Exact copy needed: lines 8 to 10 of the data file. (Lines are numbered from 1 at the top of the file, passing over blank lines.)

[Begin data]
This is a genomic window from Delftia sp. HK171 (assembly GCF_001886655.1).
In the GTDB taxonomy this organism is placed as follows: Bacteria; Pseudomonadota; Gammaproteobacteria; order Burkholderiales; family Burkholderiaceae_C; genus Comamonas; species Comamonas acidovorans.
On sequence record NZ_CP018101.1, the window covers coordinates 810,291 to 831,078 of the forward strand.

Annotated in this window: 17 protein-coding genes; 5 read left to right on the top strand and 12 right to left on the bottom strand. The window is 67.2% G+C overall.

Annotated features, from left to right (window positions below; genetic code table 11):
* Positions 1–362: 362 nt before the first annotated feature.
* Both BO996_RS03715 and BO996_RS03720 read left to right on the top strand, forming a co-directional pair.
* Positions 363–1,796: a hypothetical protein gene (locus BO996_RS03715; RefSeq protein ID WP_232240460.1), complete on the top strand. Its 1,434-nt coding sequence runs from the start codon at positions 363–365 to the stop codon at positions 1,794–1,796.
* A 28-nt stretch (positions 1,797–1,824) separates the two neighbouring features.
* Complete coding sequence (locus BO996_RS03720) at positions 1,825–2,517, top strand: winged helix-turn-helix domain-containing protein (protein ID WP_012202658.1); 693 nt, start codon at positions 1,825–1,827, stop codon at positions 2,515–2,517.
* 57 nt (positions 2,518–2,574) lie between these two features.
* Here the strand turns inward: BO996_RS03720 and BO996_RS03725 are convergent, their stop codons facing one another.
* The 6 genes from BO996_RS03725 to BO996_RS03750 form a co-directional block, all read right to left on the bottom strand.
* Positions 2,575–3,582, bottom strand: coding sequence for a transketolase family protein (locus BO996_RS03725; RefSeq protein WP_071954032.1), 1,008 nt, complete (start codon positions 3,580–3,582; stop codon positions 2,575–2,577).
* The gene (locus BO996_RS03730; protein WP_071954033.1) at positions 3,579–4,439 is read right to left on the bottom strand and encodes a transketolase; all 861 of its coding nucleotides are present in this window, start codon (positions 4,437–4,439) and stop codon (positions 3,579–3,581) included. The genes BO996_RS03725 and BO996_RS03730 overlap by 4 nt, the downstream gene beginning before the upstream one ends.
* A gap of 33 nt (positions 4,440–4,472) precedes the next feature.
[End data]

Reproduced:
* Positions 363–1,796: a hypothetical protein gene (locus BO996_RS03715; RefSeq protein ID WP_232240460.1), complete on the top strand. Its 1,434-nt coding sequence runs from the start codon at positions 363–365 to the stop codon at positions 1,794–1,796.
* A 28-nt stretch (positions 1,797–1,824) separates the two neighbouring features.
* Complete coding sequence (locus BO996_RS03720) at positions 1,825–2,517, top strand: winged helix-turn-helix domain-containing protein (protein ID WP_012202658.1); 693 nt, start codon at positions 1,825–1,827, stop codon at positions 2,515–2,517.